*Eye Roll*

Powerlord Dec 15 2011

It that what the Holiday 2011 Hat Dash is about on Gaming?

http://blog.gaming.stackexchange.com/2011/12/holiday-2011-hat-dash/
(dunno if HTML works on this blog or not, so I didn’t try linking it)

The power of the internet. Increase SE’s valuation by asking its users to do even more work.

@JohnMcG and @tim,

As a participant in one of the listed initiatives, I really don’t get this cynicism.

We work hard to grow our community not because SE commands us to, but because we want an excellent online Jewish Q&A community to exist, and to serve people with Judaism questions all over the world. If SE figures out a way to make money in return for the technological and human resources they put into facilitating our community, that’s fine with me; it just means that the flow of those resources is more likely to continue into the future. And I, for one, appreciate hearing about other communities’ best practices.

Abby T. Miller Dec 15 2011

Thanks for your note, @Isaac, and to Laura for your excellent post. These activities encourage users to participate more in their community, and more importantly, they should be fun. Engaging with your fellow users is a great way to make the ‘chores’ that exist on sites be less of a… chore.

On TeX.sx, we have two fronts. The first one is called “‘Answer the Unanswered’ session”:

http://meta.tex.stackexchange.com/questions/1560

It’s a great approach and it’s worth a reading.

The second one is about tags. Tags play an important role in our community; they are really useful when searching for specific topics or even to better classify our own questions. So we have “‘Write a nice description for a blank tag’ marathon” and “Who designs the best tag wiki?”:

http://meta.tex.stackexchange.com/questions/1685
http://meta.tex.stackexchange.com/questions/1775

It’s a great experience for our community and it’s working marvellously.

Abby T. Miller Dec 15 2011

@Paulo, those sound awesome! We will have to be sure to check them out.

Laura Dobrzynski author Dec 15 2011

@Paulo That’s great, and they both seem like something that any site could adopt. Thanks for sharing the links!

ladenedge Dec 15 2011

Literature.SE is having its second book club meeting this weekend. The club helps generate new content on the monthly book pick while being an engaging experience for the participants.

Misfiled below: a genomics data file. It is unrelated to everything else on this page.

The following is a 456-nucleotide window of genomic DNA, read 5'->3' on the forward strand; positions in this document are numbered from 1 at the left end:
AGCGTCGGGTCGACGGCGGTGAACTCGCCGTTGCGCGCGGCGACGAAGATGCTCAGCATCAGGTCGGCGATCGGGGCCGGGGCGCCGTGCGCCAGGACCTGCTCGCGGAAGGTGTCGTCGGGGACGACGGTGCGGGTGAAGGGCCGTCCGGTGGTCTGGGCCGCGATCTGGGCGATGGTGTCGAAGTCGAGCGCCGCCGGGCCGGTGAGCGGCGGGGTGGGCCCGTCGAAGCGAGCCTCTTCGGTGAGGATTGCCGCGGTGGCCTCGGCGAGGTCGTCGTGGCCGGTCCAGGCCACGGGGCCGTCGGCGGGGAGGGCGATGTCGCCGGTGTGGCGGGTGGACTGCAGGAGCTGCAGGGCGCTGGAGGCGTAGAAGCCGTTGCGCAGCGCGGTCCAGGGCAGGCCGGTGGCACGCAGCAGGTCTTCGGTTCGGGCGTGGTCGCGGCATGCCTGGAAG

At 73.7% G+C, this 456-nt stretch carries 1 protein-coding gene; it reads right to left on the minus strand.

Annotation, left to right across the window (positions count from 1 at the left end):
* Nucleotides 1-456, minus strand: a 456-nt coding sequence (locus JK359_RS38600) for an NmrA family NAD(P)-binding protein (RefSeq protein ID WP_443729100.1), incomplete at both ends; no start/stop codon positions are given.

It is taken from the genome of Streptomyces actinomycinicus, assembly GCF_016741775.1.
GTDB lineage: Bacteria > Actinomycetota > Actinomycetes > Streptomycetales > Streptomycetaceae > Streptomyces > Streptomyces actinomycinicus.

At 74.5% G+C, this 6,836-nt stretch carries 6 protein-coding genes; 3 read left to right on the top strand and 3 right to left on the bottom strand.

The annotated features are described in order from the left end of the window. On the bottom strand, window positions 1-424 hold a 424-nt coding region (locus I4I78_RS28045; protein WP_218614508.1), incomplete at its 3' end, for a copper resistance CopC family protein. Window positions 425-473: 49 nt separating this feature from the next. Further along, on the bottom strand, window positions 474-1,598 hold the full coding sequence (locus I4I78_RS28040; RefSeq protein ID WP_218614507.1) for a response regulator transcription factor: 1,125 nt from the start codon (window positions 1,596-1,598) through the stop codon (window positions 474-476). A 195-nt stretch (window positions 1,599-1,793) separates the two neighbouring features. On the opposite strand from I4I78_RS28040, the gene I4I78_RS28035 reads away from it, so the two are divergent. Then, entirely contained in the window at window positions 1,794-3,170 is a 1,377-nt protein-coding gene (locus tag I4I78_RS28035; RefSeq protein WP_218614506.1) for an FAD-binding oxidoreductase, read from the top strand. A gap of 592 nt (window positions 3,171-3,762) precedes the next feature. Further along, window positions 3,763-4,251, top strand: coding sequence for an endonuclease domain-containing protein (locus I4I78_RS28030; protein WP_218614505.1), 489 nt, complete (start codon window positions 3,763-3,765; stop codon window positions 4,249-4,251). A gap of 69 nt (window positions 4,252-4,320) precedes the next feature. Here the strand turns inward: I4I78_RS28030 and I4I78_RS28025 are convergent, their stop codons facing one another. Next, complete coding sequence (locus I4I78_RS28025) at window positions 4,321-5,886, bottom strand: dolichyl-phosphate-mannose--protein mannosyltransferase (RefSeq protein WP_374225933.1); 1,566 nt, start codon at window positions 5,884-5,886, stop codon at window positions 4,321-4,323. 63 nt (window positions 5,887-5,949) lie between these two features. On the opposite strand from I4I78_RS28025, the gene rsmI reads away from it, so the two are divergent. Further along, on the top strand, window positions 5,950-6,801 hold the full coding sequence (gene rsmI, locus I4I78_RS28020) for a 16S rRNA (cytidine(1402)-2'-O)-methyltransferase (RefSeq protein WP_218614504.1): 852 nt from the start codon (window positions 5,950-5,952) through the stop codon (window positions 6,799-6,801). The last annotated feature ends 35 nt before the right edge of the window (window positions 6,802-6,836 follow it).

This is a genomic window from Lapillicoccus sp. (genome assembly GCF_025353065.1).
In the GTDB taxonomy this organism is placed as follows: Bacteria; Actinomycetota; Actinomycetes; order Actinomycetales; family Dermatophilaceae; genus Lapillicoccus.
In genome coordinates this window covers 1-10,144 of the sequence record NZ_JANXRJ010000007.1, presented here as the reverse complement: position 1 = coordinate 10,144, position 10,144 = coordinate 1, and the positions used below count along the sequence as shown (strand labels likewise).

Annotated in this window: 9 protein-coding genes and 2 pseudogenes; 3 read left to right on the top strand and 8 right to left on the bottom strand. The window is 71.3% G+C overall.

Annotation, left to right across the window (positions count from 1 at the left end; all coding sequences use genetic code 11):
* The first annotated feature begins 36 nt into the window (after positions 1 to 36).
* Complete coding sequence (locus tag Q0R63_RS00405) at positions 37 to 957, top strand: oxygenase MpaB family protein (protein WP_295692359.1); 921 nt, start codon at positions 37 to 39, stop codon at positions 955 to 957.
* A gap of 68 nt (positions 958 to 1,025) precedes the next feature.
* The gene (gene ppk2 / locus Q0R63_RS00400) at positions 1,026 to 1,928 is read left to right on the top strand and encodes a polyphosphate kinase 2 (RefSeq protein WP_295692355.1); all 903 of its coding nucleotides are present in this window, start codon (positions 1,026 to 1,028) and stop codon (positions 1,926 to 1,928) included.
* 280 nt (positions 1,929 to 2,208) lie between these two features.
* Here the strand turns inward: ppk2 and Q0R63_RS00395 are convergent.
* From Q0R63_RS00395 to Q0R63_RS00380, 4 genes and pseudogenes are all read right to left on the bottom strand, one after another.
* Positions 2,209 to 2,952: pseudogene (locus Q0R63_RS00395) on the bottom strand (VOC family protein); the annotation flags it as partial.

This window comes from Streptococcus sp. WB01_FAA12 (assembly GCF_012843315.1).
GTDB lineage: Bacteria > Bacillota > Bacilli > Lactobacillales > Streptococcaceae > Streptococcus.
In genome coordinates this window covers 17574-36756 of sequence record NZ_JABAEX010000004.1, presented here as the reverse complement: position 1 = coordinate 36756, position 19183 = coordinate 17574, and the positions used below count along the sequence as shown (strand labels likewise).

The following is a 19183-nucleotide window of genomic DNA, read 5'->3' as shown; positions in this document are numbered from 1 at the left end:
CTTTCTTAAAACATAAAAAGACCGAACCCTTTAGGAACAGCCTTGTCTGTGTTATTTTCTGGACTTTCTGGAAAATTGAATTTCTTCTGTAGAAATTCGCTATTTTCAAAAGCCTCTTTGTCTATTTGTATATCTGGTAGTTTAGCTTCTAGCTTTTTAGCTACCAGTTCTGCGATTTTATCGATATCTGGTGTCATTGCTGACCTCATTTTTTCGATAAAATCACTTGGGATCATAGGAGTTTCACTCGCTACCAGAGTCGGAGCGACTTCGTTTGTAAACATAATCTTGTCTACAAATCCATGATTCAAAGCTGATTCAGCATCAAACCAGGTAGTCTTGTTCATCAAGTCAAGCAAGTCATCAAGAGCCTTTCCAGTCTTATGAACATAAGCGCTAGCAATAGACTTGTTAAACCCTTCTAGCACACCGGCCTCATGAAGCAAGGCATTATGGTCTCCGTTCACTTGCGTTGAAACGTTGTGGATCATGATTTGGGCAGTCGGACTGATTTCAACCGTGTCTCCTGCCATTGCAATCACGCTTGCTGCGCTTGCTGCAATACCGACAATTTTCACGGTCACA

Come join us if you happen to have time this Saturday!

http://meta.literature.stackexchange.com/questions/292

Benjol Dec 16 2011

I think semantics is important, and I welcome your use of “driven” in “Stack Exchange is fundamentally driven by the people who use it”.

A lot of grief has been caused by people misinterpreting “run by the community” and then getting upset (to put it mildly) by unilateral decisions from the ‘overlords’…

So +1 from me.

Laura Dobrzynski author Dec 16 2011

@ladenedge Thanks for sharing! Book club sounds great.

@Benjol @Mike Thanks for reading. :)

@Benjol,

I guess I’ve been burned by employers who told me to “take ownership” of something, by which they apparently meant “accept responsibility when things go wrong” and not “exercise control over it as would someone who owns it.”

The members of the SE community are not “owners” in any meaningful sense. If the site takes off and attracts an expensive advertiser, they don’t stand to benefit. The SE overlords can decide tomorrow to shut it down if they so choose, or completely change the rules, and so on…

I’m not saying that isn’t as it should be. But under these circumstances, I don’t care for the use of “ownership” to motivate certain behaviors.

> The SE overlords can decide tomorrow to shut it down if they so choose, or completely change the rules, and so on…

Which is why our Creative Commons license is relevant, since you can always get your content out and republish it however you see fit. You own and control your content through Creative Commons; you are merely licensing it back to the world, and to that particular Stack Exchange site.

You should think of Stack Exchange sites like public parks, a shared resource for everyone to benefit from and enjoy. See the second presentation here:

http://www.codinghorror.com/blog/2011/12/building-social-software-for-the-anti-social.html